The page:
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Icefishing-For Beginners

By: Ron Shannon
 Have you ever tried fishing in the winter months? This is the time everyone gets out on the lake. Even if you don’t own a boat you can fish those places you always wanted to.

Here are a few tips on ice fishing. First of all, you don’t need a lot of fancy equipment.A set of five tipups and a hand auger are all you need to get started.

A set of basic tipups with line will cost around seventy-five to a hundred bucks. Tipups are a simple affair where you set the cross sticks on the ice with your spool below the water line. Unless there is a lot of snow on the ice this should not be a problem as the
water will even out to the top of your hole. I know you’re saying, how do you keep the line from freezing? This is accomplished through the use of braided line, sometimes called squid line. Theses lines are usually 18-25 pound test. Fill your spools to within 1/4 inch of the rim, for that big one that wants to run. After you have done this it’s time to add a leader. I normally use 8-14 pound test monofillament. If you are on a lake with a lot of
large fish go with heavier leaders. I use a swivel between my squid line and leader. This gives the bait a chance to move around without twisting the line. It also makes it easier to change hooks, just buy the pretied leaders and hook them on your swivel and you’re ready to go fishing.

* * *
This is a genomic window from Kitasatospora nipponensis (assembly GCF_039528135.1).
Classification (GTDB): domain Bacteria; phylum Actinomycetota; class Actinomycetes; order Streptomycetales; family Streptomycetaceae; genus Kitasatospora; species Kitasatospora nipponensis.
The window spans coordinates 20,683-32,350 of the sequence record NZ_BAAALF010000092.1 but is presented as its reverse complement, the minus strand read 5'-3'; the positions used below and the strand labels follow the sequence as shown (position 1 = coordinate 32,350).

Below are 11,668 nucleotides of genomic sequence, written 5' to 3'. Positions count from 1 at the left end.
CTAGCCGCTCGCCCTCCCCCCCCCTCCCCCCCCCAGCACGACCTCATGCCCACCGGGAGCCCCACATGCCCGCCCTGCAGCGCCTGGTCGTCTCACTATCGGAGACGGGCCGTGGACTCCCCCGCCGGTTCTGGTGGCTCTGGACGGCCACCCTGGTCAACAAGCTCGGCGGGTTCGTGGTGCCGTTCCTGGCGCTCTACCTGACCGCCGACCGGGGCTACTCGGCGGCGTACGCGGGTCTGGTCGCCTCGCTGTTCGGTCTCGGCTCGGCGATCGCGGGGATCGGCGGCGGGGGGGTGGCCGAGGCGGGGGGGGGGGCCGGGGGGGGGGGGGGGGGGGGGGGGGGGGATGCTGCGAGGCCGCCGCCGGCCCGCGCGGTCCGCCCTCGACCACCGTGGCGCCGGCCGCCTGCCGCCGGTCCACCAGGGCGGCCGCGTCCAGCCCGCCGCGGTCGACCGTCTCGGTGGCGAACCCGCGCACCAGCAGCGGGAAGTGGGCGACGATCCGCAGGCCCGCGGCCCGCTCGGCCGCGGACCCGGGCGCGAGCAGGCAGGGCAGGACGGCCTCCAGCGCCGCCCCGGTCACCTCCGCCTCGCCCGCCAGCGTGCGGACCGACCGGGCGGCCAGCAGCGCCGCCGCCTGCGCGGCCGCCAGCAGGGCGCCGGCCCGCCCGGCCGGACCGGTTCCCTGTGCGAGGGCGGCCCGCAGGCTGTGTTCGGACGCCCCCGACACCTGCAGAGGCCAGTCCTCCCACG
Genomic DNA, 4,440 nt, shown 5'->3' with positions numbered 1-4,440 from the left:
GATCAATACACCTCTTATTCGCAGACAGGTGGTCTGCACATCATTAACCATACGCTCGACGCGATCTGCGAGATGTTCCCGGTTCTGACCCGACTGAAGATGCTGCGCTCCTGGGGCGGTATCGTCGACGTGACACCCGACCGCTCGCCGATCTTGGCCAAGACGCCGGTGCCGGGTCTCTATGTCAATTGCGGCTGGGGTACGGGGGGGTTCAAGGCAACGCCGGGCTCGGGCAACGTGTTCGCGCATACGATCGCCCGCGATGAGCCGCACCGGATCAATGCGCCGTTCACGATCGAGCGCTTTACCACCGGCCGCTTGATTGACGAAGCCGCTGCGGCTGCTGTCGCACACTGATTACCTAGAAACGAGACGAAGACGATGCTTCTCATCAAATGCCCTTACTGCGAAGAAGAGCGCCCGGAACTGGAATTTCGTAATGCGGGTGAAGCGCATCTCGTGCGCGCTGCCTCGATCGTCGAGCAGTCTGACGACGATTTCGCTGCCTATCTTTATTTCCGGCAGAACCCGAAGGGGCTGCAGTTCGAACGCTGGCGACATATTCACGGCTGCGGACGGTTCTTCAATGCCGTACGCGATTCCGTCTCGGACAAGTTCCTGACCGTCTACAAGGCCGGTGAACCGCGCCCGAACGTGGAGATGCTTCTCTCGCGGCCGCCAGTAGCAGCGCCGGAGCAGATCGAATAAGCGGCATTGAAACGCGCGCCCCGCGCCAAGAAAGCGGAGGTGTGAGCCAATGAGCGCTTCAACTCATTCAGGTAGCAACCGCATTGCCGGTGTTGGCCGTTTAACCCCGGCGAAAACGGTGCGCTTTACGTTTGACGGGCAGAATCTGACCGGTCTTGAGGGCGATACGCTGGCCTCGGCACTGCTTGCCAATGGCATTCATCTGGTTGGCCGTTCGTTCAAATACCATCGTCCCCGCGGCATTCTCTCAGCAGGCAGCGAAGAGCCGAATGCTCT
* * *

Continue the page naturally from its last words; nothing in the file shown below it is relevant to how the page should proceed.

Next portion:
Finding Bait
Don’t know what the fish are biting on? A stop at your local bait shop will get you some pretty good tips on what is working. It’s a good idea to pickup a couple different types of baitfish. You never know what they are biting on today. Pick up a dozen of two different
types to get started. When hooking the bait on the hook I like to hook them just behind the dorsal fin. Most fish will take the bait from the rear, so you want the hook where it
will do the most good.

On The Lake
Now you’re on the lake with your traps in hand and you need to get to the fish. This is where your auger comes in. Whether you opt for a hand auger or a power auger, you need
to find a place to fish. A good place to start is around points, as fish use these spots to find bait fish year round. If you know of a deep hole within walking distance, head out
there without further delay. Fish will hang on the edges of the hole looking for baitfish all year. Get that auger powered up and let’s drill some holes. Drill a couple to start with and
after you get a couple of traps set up drill the other three. Be sure to check your states lawbook as some places restrict the number of traps. If you don’t get any flags after a while, don’t be afraid to move.
That’s just about it for getting started. Make sure you are dressed for the weather to make your day more enjoyable. Don’t forget the kids, they make good runners when the bait bucket is out by the last trap in line.
Stay warm and good fishing.

About the Author
Written by Ron Shannon; contact at
Outdoors With Ron at
About The Author...
The author lives in central Maine and spends much of his time in the outdoors.
Provided By: Recreation and Sports

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